Wednesday, February 6, 2013

Destroy pedestrian mall so drivers can cruise?

This week was home to the annual "State of Downtown" breakfast, once again held in the Pacific Southwest Building's ballroom, which anchors the Fulton Mall. Naturally, as has been the case the past few years, talk centered on what to do with the mall.

The mayor has been pushing for years to rip the whole thing up and turn it into yet another two way street with parking - ie, every other road in the city. She's asking the feds for millions of dollars to get the bulldozers going, claiming that it will start revitalization downtown, even though she ignores that every other street is open to cars, and not one is doing economically better than Fulton.

Naturally, they brought in an "expert" to claim that the best course of action is indeed removal. At least according to of The Fresno Bee, who's been running a series of hit pieces on the mall for years. 

I found two things alarming with the reporting; one is that the Bee would let him cover and report on the breakfast, even though he has made it very clear what his own personal opinion is. The second, is that his own personal opinion doesn't exactly reflect what's popular these days.....to put it lightly, Mr.

In a recent blog entry, George recalls a quote from when the mall was being built which he uses to emphasize something that he feels the pedestrian mall took away - the life of downtown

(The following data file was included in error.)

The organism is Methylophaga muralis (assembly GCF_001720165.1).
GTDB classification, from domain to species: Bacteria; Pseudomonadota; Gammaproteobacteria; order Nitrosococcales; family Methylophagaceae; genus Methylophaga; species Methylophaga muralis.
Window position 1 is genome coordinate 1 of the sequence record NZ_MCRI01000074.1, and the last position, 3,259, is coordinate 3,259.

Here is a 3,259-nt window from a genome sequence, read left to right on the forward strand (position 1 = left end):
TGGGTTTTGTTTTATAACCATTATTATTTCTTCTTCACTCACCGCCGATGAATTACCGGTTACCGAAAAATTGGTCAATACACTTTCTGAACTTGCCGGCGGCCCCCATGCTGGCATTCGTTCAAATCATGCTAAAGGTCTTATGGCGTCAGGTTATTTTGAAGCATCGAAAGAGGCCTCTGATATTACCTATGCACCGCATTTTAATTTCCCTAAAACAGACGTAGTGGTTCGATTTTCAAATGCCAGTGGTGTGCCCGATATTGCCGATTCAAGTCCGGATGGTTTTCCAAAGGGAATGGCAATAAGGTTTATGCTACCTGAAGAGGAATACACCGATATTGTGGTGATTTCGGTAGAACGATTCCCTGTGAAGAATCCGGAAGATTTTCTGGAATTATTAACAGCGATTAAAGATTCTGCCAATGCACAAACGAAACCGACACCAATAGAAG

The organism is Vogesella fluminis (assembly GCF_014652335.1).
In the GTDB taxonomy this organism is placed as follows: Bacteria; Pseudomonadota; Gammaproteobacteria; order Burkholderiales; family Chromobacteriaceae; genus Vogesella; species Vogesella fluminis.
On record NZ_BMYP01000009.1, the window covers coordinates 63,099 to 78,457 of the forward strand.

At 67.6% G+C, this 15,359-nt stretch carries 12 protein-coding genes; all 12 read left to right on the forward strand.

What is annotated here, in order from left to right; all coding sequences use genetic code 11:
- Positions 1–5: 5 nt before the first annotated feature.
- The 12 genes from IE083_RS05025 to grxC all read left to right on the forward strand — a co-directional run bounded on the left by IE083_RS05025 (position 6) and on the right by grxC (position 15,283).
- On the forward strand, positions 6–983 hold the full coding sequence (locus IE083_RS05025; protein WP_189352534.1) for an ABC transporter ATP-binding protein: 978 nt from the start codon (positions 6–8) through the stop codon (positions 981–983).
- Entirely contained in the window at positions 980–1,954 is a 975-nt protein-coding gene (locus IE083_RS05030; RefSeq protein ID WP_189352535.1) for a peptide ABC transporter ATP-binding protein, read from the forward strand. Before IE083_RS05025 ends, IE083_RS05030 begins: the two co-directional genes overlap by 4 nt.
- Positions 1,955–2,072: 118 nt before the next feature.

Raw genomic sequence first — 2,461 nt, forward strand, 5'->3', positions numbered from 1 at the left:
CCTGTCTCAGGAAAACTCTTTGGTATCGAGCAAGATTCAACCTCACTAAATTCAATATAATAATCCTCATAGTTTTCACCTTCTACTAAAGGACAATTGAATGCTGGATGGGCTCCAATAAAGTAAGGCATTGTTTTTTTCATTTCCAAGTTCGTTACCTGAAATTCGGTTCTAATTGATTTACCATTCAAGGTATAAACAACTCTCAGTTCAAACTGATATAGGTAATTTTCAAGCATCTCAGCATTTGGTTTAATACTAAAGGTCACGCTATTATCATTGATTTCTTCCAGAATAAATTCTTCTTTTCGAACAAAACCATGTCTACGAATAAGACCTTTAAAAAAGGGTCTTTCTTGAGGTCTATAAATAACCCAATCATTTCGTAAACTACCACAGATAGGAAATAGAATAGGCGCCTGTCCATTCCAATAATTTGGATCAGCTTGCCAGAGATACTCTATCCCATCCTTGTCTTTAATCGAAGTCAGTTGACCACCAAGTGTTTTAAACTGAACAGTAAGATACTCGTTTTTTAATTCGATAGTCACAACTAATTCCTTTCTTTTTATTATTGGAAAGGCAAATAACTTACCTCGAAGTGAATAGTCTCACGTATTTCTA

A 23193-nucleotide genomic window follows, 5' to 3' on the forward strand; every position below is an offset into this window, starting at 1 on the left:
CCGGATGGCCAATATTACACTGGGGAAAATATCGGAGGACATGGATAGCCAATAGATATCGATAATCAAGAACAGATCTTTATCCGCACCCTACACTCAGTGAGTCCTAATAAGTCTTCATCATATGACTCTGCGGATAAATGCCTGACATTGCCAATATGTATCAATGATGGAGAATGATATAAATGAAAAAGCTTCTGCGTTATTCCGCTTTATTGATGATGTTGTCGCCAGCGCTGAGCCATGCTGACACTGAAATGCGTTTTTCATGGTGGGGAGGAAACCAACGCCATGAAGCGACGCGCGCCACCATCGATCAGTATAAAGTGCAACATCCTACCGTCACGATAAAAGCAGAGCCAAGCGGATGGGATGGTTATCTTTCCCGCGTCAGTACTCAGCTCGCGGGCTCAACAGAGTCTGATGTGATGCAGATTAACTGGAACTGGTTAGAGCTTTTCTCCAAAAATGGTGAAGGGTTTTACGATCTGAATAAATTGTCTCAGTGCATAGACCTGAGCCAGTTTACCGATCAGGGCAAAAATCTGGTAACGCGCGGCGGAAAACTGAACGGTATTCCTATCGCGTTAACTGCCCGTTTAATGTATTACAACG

“’Dragging the main’ on Fulton will be no longer for the youth of our city. I dragged it for the last time this morning with a little bit of heartache. But those heartaches have to go. We have a new city to build, one not only economically sound but one which will be esthetically one of the greatest cities in the western United States.”
Bee News Blog

Ah yes, the days where the gang piled into the car after school to cruise down the strip, seeing and being seen, and then pulling into the drive-in for a shake. 

If only Fulton Mall were a street again, those glory days would come back! I can see it now....the stay-at-home moms rushing into Gottschalks for the latest sale, JC Pennys across the street putting up their elaborate window displays, the court workers enjoying their three martini lunch at the Downtown Club.....

Except what George may not realize is that people don't do that any more. Outside of the foothills and the mountain, people generally don't drive around "window shopping" from their convertible for pleasure. Imagine this: If the mayor announced Shaw was to be closed for good tomorrow, you could interview 1,000 people and find 1,000 of them complaining about the closure making their trip longer - not one of them will lament the loss of being able to slowly cruise down the street, eh, drag. And unlike Shaw, Fulton isn't exactly a vital corridor for vehicle traffic. As much as it may pain him, returning the Fulton Mall to look like Fulton Street of 1963 won't bring any of those cherished memories back to life. 

The department stores are gone for good. The 58-store Gottschalks chain based in Fresno didn't go out of business in 2009 because of the Fulton Mall. JCPennys isn't suffering nationwide because of the mall either, and adding cars won't get them rushing back.

Does it seem absurd that I would suggest George somewhat hopes for this? It's not if you look at the way he apparently blames ALL of downtown's troubles on the mall. Of a recent walk he says

I came to a run-down apartment complex on the corner of Mariposa and Illinois Street. Next to the apartments was an empty field. It was about 35 feet wide and perhaps 80 feet long. Tiny. This is the infill development opportunity that the 2035 General Plan update figures to make irresistible to private-sector developers.